Introduction: Anthropology, Happiness, and Well-Being Gordon Mathews and Carolina Izquierdo PART I: THEORETICAL BACKGROUND Chapter 1. Why Anthropology Can Ill Afford to Ignore Well-Being Neil Thin Chapter 2. Is a Measure of Cultural Well-Being Possible or Desirable? Benjamin Nick Colby PART II: WELL-BEING IN SMALL-SCALE SOCIETIES Chapter 3. Well-Being Among the Matsigenka of the Peruvian Amazon: Health, Missions, Oil, and ProgressA" Carolina Izquierdo Chapter 4. Embodied Selves and Social Selves: Aboriginal Well-Being in Rural New South Wales, Australia Daniela Heil Chapter 5. The Shifting Landscape of Cree Well-Being Naomi Adelson PART III: WELL-BEING, CULTURE AND THE STATE Chapter 6. Well-Being: Lessons from India Steve Derne Chapter 7. Well-Being, Cultural Pathology, and Personal Rejuvenation in a Chinese City, 1981- 2005 William Jankowiak Chapter 8. Finding and Keeping a Purpose in Life: Well-Being and Ikigai in Japan and Elsewhere Gordon Mathews PART IV: NEW ANTHROPOLOGICAL DIRECTIONS Chapter 9. Pleasure Experienced: Well-Being and the Japanese Bath Scott Clark Chapter 10. Selfscapes of Well-Being in a Rural Indonesian Village Douglas Hollan Chapter 11. Well-Being and Sustainability of Daily Routines: Families with Children with Disabilities in the United States Thomas S. Weisner Conclusion: Towards an Anthropology of Well-Being Gordon Mathews and Carolina Izquierdo Tables Figures Bibliography Index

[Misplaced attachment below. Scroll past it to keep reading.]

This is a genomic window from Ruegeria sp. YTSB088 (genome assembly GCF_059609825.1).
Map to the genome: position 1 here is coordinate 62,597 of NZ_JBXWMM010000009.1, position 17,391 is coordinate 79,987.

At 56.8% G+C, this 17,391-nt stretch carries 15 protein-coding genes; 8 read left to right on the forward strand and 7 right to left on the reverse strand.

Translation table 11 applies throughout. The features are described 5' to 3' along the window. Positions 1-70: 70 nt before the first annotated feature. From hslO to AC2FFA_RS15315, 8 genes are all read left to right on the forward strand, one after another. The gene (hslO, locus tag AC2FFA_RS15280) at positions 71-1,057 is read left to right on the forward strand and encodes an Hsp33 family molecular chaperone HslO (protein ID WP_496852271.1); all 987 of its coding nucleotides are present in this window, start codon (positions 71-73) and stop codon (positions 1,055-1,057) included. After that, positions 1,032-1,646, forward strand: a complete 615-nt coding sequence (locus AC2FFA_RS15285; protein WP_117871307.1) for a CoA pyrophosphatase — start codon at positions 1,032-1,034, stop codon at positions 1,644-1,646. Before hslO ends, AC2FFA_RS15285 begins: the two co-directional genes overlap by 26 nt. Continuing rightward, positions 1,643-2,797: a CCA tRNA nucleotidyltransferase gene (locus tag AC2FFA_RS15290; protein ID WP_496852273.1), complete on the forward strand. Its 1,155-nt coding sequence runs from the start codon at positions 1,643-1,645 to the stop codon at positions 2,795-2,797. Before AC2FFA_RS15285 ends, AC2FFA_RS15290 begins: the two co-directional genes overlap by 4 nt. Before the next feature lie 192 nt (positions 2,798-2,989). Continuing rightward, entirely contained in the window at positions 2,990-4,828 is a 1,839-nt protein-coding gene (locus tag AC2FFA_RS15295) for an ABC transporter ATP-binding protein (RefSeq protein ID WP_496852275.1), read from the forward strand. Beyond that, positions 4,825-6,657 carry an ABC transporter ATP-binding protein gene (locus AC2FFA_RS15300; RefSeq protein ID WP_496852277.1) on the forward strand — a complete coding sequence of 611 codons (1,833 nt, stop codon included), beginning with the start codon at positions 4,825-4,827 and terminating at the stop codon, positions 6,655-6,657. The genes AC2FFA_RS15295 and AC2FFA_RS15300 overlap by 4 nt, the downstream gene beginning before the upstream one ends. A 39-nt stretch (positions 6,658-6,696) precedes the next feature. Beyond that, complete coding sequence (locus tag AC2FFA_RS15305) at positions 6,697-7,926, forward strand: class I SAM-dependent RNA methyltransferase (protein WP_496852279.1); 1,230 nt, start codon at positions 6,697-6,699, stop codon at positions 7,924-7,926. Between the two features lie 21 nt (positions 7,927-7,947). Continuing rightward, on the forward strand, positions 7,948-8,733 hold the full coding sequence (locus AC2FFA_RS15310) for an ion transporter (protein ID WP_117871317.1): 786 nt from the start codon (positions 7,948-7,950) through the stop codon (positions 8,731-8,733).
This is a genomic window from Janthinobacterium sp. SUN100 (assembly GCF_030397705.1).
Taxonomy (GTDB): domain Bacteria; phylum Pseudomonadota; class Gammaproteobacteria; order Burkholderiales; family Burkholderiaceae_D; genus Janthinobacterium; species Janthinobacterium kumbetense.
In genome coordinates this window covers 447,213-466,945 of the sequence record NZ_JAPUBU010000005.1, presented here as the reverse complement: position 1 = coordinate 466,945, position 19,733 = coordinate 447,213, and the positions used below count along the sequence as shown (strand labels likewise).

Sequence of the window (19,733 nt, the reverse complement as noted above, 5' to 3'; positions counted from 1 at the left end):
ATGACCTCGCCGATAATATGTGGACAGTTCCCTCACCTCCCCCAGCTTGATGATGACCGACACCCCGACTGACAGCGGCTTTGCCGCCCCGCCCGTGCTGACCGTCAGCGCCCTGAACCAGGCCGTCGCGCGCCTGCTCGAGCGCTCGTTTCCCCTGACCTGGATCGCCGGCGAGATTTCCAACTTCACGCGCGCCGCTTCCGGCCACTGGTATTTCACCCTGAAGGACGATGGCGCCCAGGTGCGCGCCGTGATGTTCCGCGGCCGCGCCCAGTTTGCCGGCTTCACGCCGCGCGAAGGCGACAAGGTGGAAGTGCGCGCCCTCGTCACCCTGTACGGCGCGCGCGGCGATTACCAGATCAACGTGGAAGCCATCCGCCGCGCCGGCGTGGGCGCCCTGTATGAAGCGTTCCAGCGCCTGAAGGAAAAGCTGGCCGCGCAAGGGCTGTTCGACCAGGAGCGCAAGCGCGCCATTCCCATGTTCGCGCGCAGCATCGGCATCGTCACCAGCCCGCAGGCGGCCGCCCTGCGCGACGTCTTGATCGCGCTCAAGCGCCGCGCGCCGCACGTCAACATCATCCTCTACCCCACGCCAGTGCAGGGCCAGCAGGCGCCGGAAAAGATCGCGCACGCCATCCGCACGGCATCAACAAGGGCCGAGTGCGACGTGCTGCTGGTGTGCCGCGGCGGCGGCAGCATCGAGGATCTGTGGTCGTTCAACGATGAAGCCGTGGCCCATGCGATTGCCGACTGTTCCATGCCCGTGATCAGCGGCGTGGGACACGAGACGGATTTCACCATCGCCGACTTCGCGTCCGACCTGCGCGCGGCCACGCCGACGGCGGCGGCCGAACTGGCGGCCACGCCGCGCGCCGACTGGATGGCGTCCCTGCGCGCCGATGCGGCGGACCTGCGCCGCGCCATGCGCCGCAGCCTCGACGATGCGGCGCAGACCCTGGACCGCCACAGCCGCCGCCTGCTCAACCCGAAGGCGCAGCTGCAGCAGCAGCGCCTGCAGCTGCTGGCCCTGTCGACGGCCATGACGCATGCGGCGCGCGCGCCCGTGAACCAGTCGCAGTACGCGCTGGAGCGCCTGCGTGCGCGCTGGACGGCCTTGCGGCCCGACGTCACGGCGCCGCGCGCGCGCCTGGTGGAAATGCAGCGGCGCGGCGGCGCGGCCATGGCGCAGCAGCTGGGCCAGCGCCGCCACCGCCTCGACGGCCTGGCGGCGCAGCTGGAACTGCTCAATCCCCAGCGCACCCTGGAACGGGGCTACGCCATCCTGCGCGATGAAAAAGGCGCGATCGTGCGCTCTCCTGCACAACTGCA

Gordon Mathews is a Professor in the Department of Anthropology at the Chinese University of Hong Kong. He has written What Makes Life Worth Living? How Japanese and Americans Make Sense of Their Worlds (1996) and Global Culture /Individual Identity: Searching for Home in the Cultural Supermarket (2000), and co-written Hong Kong, China: Learning to Belong to a Nation (2007); he has co-edited Consuming Hong Kong (2001) and Japan's Changing Generations (2004). Carolina Izquierdo is currently a postdoctoral researcher at the Center for the Everyday Lives of Families (CELF) at the University of California, Los Angeles. Her research has centered on health and well-being among the Matsigenka in the Peruvian Amazon, the Mapuche in Chile, and middle-class families in the United States.
"The chapters ...are very clearly written...and provide a wealth of materials illuminating diverse understandings of bodily, interpersonal, and existential dimensions of well-being, and how these are fostered and threatened in particular social-cultural settings and in relation to national institutions and global forces." - Journal of Anthropological Research